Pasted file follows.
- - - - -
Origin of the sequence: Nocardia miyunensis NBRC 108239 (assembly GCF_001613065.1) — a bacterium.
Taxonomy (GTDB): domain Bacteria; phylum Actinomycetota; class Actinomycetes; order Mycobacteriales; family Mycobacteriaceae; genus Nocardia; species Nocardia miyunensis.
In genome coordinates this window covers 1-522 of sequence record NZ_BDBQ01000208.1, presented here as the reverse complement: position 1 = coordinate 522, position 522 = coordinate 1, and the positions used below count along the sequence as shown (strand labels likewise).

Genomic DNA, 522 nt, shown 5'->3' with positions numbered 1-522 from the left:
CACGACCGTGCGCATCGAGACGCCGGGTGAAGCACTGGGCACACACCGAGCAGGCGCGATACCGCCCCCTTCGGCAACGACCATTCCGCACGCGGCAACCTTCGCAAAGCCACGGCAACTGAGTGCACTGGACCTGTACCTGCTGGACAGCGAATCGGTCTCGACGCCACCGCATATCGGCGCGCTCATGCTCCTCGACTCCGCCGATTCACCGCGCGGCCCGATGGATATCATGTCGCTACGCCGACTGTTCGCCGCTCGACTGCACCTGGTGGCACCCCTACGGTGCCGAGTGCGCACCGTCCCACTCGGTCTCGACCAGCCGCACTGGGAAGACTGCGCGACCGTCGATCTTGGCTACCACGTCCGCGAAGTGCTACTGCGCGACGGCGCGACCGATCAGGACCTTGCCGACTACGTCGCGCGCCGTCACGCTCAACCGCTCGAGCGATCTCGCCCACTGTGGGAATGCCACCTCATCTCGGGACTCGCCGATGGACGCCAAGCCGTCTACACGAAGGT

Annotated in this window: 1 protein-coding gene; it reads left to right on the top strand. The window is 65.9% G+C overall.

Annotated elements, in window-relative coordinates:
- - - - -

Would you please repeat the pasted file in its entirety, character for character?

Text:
Origin of the sequence: Nocardia miyunensis NBRC 108239 (assembly GCF_001613065.1) — a bacterium.
Taxonomy (GTDB): domain Bacteria; phylum Actinomycetota; class Actinomycetes; order Mycobacteriales; family Mycobacteriaceae; genus Nocardia; species Nocardia miyunensis.
In genome coordinates this window covers 1-522 of sequence record NZ_BDBQ01000208.1, presented here as the reverse complement: position 1 = coordinate 522, position 522 = coordinate 1, and the positions used below count along the sequence as shown (strand labels likewise).

Genomic DNA, 522 nt, shown 5'->3' with positions numbered 1-522 from the left:
CACGACCGTGCGCATCGAGACGCCGGGTGAAGCACTGGGCACACACCGAGCAGGCGCGATACCGCCCCCTTCGGCAACGACCATTCCGCACGCGGCAACCTTCGCAAAGCCACGGCAACTGAGTGCACTGGACCTGTACCTGCTGGACAGCGAATCGGTCTCGACGCCACCGCATATCGGCGCGCTCATGCTCCTCGACTCCGCCGATTCACCGCGCGGCCCGATGGATATCATGTCGCTACGCCGACTGTTCGCCGCTCGACTGCACCTGGTGGCACCCCTACGGTGCCGAGTGCGCACCGTCCCACTCGGTCTCGACCAGCCGCACTGGGAAGACTGCGCGACCGTCGATCTTGGCTACCACGTCCGCGAAGTGCTACTGCGCGACGGCGCGACCGATCAGGACCTTGCCGACTACGTCGCGCGCCGTCACGCTCAACCGCTCGAGCGATCTCGCCCACTGTGGGAATGCCACCTCATCTCGGGACTCGCCGATGGACGCCAAGCCGTCTACACGAAGGT

Annotated in this window: 1 protein-coding gene; it reads left to right on the top strand. The window is 65.9% G+C overall.

Annotated elements, in window-relative coordinates: